The purpose of an opening statement is to advise the jury what a party expects the evidence to prove during the trial of the case. In criminal cases, because the burden of proving the defendant’s guilt rests with the government, the prosecution is allowed to address the jury first. Thereafter, the defendant’s attorney will advise the jury what he expects the evidence to show and immediately after that the government’s first witness will be called.
In a criminal case, the defendant is presumed to be innocent. Under the Fifth Amendment to the Constitution, the defendant has the absolute right not to incriminate himself and has no duty or responsibility to testify, call witnesses or otherwise prove his innocence. Instead, he is presumed innocent with no responsibility to prove anything. The burden of proof rests entirely with the government. That responsibility is to prove the defendant’s guilt beyond a reasonable doubt to the unanimous satisfaction of all twelve jurors. Failing this, the jury must acquit the defendant, for if a reasonable doubt exists, the presumption of innocence is not overcome. Affording the accused the benefit of such doubts, and to prevent conviction of the innocent, the petit juror will be instructed that he/she must acquit unless the government proves the defendant is guilty of the charges as alleged beyond a reasonable doubt. As established by the Courts, a reasonable doubt is a real doubt based on common sense after careful and impartial consideration of all the evidence. It is not a fanciful or imaginary doubt, for the government is required to prove criminal defendants guilty only beyond a reasonable doubt and not beyond all possible doubt.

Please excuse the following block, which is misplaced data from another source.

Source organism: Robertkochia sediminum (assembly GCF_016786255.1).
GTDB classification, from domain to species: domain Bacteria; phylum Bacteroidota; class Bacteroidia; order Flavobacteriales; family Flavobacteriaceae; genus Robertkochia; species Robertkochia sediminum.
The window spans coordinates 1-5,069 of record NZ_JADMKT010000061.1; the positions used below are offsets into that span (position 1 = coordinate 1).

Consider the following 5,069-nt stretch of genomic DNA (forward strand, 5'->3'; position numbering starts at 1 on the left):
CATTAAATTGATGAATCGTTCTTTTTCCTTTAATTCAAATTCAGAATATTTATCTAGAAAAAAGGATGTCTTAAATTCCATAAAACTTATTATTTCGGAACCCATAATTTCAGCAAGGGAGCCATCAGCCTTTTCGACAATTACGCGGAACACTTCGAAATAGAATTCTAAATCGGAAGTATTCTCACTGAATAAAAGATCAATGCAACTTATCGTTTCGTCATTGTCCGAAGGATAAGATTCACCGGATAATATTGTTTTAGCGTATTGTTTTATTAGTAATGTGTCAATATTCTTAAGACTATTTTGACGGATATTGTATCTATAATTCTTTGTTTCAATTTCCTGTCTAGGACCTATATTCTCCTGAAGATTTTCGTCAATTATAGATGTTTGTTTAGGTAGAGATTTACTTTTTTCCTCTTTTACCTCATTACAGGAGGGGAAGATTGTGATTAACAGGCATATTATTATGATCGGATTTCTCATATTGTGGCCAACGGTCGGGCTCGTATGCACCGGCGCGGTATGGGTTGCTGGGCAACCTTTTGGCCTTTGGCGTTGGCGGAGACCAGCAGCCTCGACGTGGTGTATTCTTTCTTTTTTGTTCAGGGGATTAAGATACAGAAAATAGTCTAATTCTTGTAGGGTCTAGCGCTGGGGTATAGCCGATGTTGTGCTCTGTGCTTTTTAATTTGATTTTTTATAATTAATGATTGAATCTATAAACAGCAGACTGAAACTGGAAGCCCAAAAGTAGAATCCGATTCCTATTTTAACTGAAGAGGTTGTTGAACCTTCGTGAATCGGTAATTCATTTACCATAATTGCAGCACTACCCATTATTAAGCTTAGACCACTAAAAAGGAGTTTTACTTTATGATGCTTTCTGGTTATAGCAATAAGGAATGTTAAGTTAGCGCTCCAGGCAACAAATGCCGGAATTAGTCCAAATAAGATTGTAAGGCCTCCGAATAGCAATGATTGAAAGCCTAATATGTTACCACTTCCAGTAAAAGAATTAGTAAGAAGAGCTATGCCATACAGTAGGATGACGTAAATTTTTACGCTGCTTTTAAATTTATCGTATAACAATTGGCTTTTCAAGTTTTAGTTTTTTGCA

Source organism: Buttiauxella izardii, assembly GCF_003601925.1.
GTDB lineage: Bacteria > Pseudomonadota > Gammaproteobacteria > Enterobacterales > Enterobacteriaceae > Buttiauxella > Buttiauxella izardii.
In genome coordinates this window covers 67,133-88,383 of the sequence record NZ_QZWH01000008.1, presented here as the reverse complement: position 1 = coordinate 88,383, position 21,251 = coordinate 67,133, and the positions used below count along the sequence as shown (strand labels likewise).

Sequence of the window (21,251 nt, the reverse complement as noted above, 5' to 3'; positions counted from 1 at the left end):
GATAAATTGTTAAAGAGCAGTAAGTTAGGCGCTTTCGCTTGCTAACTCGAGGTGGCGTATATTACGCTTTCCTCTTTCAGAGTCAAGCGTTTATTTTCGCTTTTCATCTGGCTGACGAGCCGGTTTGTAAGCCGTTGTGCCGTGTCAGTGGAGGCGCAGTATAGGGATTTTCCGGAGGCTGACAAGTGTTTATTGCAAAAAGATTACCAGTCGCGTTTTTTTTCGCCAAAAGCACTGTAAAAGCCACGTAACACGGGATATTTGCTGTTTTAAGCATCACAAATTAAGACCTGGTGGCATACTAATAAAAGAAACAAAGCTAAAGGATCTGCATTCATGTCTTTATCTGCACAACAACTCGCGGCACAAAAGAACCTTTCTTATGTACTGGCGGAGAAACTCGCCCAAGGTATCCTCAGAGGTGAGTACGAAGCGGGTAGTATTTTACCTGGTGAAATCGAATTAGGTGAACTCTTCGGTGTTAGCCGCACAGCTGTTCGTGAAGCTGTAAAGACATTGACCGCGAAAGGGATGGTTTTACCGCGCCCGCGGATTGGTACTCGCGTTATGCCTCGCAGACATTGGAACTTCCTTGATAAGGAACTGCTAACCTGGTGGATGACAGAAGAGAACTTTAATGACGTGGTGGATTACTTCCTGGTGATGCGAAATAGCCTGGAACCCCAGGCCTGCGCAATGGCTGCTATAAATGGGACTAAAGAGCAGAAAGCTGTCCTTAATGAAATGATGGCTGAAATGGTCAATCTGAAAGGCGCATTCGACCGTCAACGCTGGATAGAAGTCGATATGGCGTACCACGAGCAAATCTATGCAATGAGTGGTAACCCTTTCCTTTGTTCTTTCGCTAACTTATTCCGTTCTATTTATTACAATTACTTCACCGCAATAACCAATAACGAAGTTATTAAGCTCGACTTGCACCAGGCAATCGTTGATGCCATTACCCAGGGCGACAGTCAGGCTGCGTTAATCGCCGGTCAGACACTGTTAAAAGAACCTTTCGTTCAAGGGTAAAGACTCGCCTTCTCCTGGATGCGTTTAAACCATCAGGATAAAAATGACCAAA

During opening statements, the Assistant United States Attorney assigned the task of prosecuting the case will usually introduce himself and briefly explain to the jury the charges in the indictment against the defendant. Thereafter, the prosecutor will summarize what he/she expects the evidence to show and how he intends to substantiate the allegations in the indictment. Usually, this opening statement will be brief in nature, designed only to provide the jury with an outline or overview of the case so that they may more readily discern the significance of the government’s evidence as it is placed before them. It is rare for such an opening statement to exceed 30-45 minutes in length.
Counsel for the defendant is not obligated to give an open opening statement immediately after the government counsel has given his. Instead, and if desired, the right to make such a statement may be reserved until after all of the government’s evidence has been presented to the jury and before any defense is presented. However, this tactic is rarely employed, for if opening statement is reserved until conclusion of the government’s case, it may tactically be much more difficult to convince a jury that the defendant is in fact innocent.
Unless a defendant has decided in advance of his opening statement that he intends to waive his Fifth Amendment privilege and testify in his own behalf, in the usual opening statement by the defense, counsel will not be advising the jury what the defendant expects to prove through the evidence. The defendant has no obligation to prove anything. Accordingly, if an opening statement is made, the jury will usually be reminded of the government’s burden initially. Thereafter, defense counsel will advise the jury what he expects the evidence to show. Since the only evidence offered before a jury ultimately may only be that evidence offered by the government, defense counsel will usually discuss the inferences he expects to establish during cross-examination of government witnesses. Like the prosecutor, the chief objective of defense counsel will be to provide the jury with a succinct overview of the defendant’s position on the evidence to be offered before the jury. The jury will be asked to scrutinize the evidence carefully and not to accept it uncritically. The jury will usually be advised that the defendant expects the government to fail in carrying its burden of proving the defendant’s guilt beyond a reasonable doubt.